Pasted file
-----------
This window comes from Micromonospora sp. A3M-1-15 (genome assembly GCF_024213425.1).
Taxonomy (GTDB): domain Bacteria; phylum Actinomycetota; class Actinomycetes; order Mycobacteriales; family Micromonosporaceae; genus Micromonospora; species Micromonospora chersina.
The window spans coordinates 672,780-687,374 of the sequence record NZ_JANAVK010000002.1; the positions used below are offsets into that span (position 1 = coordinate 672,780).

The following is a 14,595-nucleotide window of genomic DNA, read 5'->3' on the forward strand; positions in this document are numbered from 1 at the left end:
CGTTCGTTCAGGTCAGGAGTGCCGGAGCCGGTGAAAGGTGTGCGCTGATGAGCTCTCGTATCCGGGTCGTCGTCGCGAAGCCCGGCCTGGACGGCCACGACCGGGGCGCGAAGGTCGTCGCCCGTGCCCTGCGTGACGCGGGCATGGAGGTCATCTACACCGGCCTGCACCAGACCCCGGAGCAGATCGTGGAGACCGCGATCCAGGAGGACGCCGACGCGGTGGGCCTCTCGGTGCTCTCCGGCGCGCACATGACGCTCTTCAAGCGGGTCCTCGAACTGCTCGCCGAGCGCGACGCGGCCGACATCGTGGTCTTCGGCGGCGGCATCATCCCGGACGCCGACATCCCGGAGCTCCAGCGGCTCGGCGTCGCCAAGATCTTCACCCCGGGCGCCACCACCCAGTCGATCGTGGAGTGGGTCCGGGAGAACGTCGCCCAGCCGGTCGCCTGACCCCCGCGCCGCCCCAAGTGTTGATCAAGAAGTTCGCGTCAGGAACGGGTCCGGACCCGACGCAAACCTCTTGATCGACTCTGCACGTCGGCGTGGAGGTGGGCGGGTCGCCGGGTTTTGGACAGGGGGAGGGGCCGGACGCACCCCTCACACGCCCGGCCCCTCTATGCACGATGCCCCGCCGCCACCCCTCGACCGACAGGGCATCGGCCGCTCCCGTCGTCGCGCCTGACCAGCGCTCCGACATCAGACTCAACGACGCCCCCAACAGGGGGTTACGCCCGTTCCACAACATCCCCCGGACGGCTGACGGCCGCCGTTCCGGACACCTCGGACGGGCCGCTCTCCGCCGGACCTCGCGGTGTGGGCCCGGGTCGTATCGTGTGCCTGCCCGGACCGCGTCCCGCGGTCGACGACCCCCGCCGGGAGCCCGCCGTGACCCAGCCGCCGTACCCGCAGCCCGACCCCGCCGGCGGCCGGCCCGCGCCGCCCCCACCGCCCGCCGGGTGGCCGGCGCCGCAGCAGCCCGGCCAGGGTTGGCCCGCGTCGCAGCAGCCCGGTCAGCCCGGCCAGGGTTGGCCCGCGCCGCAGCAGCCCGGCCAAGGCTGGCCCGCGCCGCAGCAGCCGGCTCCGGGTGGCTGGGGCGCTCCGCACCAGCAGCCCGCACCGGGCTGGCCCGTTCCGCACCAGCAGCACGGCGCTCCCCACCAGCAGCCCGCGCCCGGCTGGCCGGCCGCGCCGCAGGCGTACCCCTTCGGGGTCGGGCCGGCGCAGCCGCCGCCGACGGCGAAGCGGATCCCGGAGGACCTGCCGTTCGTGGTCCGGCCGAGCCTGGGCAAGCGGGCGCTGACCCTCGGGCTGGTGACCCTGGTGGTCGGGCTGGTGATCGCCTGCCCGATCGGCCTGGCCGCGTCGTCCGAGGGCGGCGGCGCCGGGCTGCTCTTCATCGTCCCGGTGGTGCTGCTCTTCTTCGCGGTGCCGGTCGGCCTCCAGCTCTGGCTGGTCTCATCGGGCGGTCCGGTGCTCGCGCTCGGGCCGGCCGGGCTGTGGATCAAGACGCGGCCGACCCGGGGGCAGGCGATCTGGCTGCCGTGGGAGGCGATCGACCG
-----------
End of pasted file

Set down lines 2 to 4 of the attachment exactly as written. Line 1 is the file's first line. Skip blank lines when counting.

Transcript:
Taxonomy (GTDB): domain Bacteria; phylum Actinomycetota; class Actinomycetes; order Mycobacteriales; family Micromonosporaceae; genus Micromonospora; species Micromonospora chersina.
The window spans coordinates 672,780-687,374 of the sequence record NZ_JANAVK010000002.1; the positions used below are offsets into that span (position 1 = coordinate 672,780).

The following is a 14,595-nucleotide window of genomic DNA, read 5'->3' on the forward strand; positions in this document are numbered from 1 at the left end: